David Bourget (Western Ontario)
David Chalmers (ANU, NYU)
Rafael De Clercq
Jack Alan Reynolds
Learn more about PhilPapers
Behavioral and Brain Sciences 3 (3):417-57 (1980)
What psychological and philosophical significance should we attach to recent efforts at computer simulations of human cognitive capacities? In answering this question, I find it useful to distinguish what I will call "strong" AI from "weak" or "cautious" AI (artificial intelligence). According to weak AI, the principal value of the computer in the study of the mind is that it gives us a very powerful tool. For example, it enables us to formulate and <span class='Hi'>test</span> hypotheses in a more rigorous and precise fashion. But according to strong AI, the computer is not merely a tool in the study of the mind; rather, the appropriately programmed computer really is a mind, in the sense that computers given the right programs can be literally said to..
|Keywords||Artificial Intelligence Brain Mind Program|
|Categories||categorize this paper)|
Setup an account with your affiliations in order to access resources via your University's proxy server
Configure custom proxy (use this if your affiliation does not provide a proxy)
|Through your library|
References found in this work BETA
Thomas Henry Huxley (2011). Collected Essays. Cambridge University Press.
Daniel C. Dennett (1978). Brainstorms. MIT Press.
Thomas Hobbes (2012/2006). Leviathan. Clarendon Press.
Citations of this work BETA
Paul Smolensky (1988). On the Proper Treatment of Connectionism. Behavioral and Brain Sciences 11 (1):1-23.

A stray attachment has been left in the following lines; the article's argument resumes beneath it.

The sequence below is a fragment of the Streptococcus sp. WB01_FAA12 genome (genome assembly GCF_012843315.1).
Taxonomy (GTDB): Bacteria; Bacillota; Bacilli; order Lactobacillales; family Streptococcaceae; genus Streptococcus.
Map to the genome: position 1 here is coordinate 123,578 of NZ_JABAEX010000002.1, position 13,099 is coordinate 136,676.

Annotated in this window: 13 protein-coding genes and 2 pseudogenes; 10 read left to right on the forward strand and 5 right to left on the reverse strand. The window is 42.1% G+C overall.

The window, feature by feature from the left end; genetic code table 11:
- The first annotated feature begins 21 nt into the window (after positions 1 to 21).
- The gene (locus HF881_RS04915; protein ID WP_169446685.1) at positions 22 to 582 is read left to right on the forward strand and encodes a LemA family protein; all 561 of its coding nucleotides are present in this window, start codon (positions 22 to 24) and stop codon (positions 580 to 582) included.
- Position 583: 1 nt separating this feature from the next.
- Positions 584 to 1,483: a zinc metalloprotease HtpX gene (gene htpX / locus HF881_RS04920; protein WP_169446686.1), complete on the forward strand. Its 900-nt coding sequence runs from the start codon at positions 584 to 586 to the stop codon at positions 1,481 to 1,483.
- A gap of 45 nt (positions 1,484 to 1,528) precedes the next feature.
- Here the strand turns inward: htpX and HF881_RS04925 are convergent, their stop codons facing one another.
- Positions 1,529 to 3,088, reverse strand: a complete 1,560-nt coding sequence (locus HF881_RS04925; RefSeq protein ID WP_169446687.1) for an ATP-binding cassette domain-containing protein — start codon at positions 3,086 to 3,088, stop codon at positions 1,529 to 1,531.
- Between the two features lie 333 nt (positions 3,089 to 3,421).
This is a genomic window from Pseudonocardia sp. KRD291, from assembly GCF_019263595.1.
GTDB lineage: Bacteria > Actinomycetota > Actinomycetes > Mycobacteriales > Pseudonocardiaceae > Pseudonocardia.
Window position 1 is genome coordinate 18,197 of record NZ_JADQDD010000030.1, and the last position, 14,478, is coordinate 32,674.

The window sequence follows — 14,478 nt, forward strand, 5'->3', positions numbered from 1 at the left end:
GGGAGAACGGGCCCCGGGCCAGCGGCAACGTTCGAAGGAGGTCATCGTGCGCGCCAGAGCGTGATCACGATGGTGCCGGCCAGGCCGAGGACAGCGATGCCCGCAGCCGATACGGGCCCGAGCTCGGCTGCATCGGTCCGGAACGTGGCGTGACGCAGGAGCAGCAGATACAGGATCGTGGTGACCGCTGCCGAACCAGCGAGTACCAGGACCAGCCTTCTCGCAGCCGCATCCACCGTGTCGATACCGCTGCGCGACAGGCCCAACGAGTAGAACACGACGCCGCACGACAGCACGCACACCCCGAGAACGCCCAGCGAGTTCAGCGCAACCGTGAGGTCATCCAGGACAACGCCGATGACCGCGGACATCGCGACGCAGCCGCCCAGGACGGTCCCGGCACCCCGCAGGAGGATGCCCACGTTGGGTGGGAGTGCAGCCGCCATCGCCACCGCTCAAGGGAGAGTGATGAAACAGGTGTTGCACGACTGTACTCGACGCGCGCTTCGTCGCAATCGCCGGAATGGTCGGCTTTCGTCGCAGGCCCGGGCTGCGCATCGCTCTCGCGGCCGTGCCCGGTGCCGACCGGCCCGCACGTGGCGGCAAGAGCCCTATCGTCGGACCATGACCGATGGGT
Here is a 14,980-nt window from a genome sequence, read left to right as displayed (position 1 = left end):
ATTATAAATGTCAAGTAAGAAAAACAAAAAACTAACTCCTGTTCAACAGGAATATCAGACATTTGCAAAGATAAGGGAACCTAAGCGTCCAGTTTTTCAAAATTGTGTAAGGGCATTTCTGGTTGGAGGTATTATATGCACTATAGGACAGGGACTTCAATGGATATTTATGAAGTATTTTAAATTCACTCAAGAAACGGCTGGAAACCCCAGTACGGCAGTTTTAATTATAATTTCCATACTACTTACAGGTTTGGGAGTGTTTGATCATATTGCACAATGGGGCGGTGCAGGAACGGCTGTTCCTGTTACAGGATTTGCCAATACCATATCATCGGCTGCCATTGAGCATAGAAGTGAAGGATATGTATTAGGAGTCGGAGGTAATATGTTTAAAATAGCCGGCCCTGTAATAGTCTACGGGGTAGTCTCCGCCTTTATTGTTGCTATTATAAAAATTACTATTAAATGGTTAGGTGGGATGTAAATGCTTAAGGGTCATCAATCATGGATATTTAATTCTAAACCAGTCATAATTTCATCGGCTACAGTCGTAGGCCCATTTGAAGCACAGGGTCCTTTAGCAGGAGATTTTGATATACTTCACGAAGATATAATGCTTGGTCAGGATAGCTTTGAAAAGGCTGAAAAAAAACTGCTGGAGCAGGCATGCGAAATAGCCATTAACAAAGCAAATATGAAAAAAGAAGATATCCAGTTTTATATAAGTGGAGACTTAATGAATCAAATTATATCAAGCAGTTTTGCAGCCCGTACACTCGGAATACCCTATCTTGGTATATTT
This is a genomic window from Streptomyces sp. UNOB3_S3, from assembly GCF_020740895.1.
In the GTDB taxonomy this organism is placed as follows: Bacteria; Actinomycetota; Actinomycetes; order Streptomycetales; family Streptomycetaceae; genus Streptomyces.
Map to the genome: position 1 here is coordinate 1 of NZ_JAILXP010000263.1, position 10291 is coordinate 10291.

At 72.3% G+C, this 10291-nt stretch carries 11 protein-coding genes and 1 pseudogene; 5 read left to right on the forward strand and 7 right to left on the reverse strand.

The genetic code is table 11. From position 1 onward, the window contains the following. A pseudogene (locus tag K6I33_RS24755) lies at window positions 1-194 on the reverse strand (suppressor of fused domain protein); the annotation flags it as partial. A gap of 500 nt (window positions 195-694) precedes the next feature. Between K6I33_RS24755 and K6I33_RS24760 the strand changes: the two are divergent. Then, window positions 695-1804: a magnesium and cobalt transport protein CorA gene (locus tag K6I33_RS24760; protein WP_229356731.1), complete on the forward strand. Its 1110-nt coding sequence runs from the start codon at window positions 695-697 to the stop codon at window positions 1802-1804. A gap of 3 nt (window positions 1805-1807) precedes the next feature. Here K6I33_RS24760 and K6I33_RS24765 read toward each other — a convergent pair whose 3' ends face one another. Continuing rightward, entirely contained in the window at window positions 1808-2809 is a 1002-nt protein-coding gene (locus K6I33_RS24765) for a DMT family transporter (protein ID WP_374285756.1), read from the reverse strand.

Christine A. Skarda & Walter J. Freeman (1987). How Brains Make Chaos in Order to Make Sense of the World. Behavioral and Brain Sciences 10 (2):161.
John R. Searle (1990). Consciousness, Explanatory Inversion and Cognitive Science. Behavioral and Brain Sciences 13 (1):585-642.
Alison Gopnik (1993). How We Know Our Minds: The Illusion of First-Person Knowledge of Intentionality. Behavioral and Brain Sciences 16 (1):1.
Howard Rachlin (1985). Pain and Behavior. Behavioral and Brain Sciences 8 (1):43-83.
Similar books and articles
Saul Traiger (2000). Making the Right Identification in the Turing Test. Minds and Machines 10 (4):561-572.
Setargew Kenaw (2008). Hubert L. Dreyfus's Critique of Classical AI and its Rationalist Assumptions. Minds and Machines 18 (2):227-238.
Hans F. M. Crombag (1993). On the Artificiality of Artificial Intelligence. Artificial Intelligence and Law 2 (1):39-49.
Gary L. Drescher (1991). Made-Up Minds: A Constructivist Approach to Artificial Intelligence. Cambridge: MIT Press.
Geoffrey Brown (1989). Minds, Brains And Machines. St Martin's Press.
Karl Pfeifer (1992). Searle, Strong AI, and Two Ways of Sorting Cucumbers. Journal of Philosophical Research 17:347-50.
Margaret A. Boden (1988). Computer Models On Mind: Computational Approaches In Theoretical Psychology. Cambridge University Press.
Larry Hauser, Searle's Chinese Room Argument. Field Guide to the Philosophy of Mind.
Larry Hauser, Chinese Room Argument. Internet Encyclopedia of Philosophy.
Added to index2009-01-28
Total downloads987 ( #153 of 1,725,417 )
Recent downloads (6 months)174 ( #1,195 of 1,725,417 )
How can I increase my downloads?